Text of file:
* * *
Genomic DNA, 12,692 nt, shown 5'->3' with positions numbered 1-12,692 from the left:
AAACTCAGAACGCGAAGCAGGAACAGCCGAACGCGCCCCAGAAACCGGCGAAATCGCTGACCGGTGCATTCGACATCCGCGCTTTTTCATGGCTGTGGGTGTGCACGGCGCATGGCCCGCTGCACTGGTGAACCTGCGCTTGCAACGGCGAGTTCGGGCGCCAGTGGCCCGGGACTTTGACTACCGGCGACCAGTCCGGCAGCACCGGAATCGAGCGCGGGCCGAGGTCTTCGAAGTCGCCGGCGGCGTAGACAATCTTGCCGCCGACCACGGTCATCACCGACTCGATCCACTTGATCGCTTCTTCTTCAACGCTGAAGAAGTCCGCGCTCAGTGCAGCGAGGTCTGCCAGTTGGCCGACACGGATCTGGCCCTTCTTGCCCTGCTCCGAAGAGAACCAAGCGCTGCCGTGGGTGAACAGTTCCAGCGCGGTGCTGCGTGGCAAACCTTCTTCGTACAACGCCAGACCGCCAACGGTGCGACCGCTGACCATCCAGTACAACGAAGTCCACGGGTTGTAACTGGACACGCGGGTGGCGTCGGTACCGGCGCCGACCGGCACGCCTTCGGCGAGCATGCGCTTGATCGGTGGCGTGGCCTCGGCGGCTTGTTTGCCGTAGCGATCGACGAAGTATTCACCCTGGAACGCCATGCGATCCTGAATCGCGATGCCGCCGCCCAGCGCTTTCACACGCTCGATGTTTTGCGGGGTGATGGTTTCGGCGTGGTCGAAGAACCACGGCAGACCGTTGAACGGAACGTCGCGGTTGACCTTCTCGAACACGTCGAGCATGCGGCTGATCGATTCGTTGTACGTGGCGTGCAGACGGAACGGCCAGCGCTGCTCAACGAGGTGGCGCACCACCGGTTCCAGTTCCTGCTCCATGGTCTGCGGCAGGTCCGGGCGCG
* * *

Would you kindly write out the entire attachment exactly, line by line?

Genomic DNA, 12,692 nt, shown 5'->3' with positions numbered 1-12,692 from the left:
AAACTCAGAACGCGAAGCAGGAACAGCCGAACGCGCCCCAGAAACCGGCGAAATCGCTGACCGGTGCATTCGACATCCGCGCTTTTTCATGGCTGTGGGTGTGCACGGCGCATGGCCCGCTGCACTGGTGAACCTGCGCTTGCAACGGCGAGTTCGGGCGCCAGTGGCCCGGGACTTTGACTACCGGCGACCAGTCCGGCAGCACCGGAATCGAGCGCGGGCCGAGGTCTTCGAAGTCGCCGGCGGCGTAGACAATCTTGCCGCCGACCACGGTCATCACCGACTCGATCCACTTGATCGCTTCTTCTTCAACGCTGAAGAAGTCCGCGCTCAGTGCAGCGAGGTCTGCCAGTTGGCCGACACGGATCTGGCCCTTCTTGCCCTGCTCCGAAGAGAACCAAGCGCTGCCGTGGGTGAACAGTTCCAGCGCGGTGCTGCGTGGCAAACCTTCTTCGTACAACGCCAGACCGCCAACGGTGCGACCGCTGACCATCCAGTACAACGAAGTCCACGGGTTGTAACTGGACACGCGGGTGGCGTCGGTACCGGCGCCGACCGGCACGCCTTCGGCGAGCATGCGCTTGATCGGTGGCGTGGCCTCGGCGGCTTGTTTGCCGTAGCGATCGACGAAGTATTCACCCTGGAACGCCATGCGATCCTGAATCGCGATGCCGCCGCCCAGCGCTTTCACACGCTCGATGTTTTGCGGGGTGATGGTTTCGGCGTGGTCGAAGAACCACGGCAGACCGTTGAACGGAACGTCGCGGTTGACCTTCTCGAACACGTCGAGCATGCGGCTGATCGATTCGTTGTACGTGGCGTGCAGACGGAACGGCCAGCGCTGCTCAACGAGGTGGCGCACCACCGGTTCCAGTTCCTGCTCCATGGTCTGCGGCAGGTCCGGGCGCG